I don’t find book signings as evil. One of the best parts of being a writer is attending conventions and meeting fans and fellow writers. My advice to introverts is that you’re talking about what you know best – your book – so talk about it likes it’s your kids.
What do you have coming out in the next year and who is producing it?
The fourth book in the Hell Gate saga – Nightmare in Tokyo – will be coming out in 2019. It’s the most action-packed in the series so far and introduces one of my favorite and most evil demons.
What is your go to alcoholic beverage of choice?
Whiskey, preferably Jack Daniels.
In the book, Misery by Stephen King, his main character celebrates the end of the Misery books series by smoking a cigar and drinking a scotch so, how do you celebrate a finished story?
I spend a few days relaxing, reading, and watching TV.
Are there any horror or thriller novelist that you admired when you were younger?
Graham Masterton. I read his first horror novel, The Manitou, when I was ten and have been hooked on modern horror ever since.
While writing, has any of your own stories given you nightmares?
No, but sometimes my nightmares wind up becoming scenes in my novels.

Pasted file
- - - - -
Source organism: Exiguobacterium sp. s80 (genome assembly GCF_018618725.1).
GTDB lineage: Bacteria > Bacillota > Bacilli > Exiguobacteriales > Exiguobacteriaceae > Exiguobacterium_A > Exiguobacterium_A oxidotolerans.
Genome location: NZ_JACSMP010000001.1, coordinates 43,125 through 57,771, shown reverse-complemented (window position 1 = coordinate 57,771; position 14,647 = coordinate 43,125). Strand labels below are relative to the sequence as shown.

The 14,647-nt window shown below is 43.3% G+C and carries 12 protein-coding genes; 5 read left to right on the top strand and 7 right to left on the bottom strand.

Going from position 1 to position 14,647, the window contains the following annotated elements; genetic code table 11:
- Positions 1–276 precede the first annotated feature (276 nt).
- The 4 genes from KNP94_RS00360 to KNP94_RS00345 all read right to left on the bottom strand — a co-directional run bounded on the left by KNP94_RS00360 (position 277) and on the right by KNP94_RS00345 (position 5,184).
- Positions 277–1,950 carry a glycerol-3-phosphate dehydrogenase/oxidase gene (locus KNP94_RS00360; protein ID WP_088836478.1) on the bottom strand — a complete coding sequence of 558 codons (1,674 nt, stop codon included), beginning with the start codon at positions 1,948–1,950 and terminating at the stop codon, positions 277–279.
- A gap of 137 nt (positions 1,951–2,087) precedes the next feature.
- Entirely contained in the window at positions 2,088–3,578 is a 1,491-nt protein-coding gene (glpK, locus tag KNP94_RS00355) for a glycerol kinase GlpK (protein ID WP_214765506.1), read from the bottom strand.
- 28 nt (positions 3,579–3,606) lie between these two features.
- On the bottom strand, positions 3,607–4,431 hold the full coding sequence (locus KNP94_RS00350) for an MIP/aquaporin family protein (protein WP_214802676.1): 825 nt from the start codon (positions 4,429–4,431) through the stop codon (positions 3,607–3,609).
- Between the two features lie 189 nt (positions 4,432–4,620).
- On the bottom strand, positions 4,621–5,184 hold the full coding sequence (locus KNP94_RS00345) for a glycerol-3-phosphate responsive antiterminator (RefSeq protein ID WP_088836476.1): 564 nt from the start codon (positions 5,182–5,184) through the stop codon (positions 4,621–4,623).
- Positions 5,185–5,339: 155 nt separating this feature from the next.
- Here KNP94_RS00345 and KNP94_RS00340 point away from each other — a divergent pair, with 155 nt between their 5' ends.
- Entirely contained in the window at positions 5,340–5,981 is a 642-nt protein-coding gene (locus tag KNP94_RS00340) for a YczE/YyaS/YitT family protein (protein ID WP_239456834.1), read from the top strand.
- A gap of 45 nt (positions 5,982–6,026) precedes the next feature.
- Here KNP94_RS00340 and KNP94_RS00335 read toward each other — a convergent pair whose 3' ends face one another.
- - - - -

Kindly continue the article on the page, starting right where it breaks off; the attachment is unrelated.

Have you ever seen a movie that was better than the book? If so, what was it and why?
The Postman. The novel was about the travels of the main character through a surreal post-apocalyptic world and his own narcissistic attempts to survive it. The movie cast Kevin Costner as a man who originally sought to make the best of a bad situation but eventually, despite his desire to remain unnoticed, leads the fight against the local warlord and starts rebuilding society.
What is your ideal writing space?
A study filled with books and my monster toys in a house on a cliff overlooking the Atlantic Ocean.
Do you ever feel that your characters have a mind of their own and change the course of the planned storyline?
All the time. I’m constantly changing my rough plotting because of how I think the characters would respond. I’ve also grown to like a few of them so much that I haven’t killed them off (yet) or have carried then over from one book to another.
Where can we stalk you at? Instagram, Facebook, Goodreads, Amazon, Twitter, website?
You can find me mostly on:
My website (https://hellgatesaga.blogspot.com/)
Amazon Author’s Page (https://www.amazon.com/-/e/B01M5C8E53)
but I spend less time on those last two sites.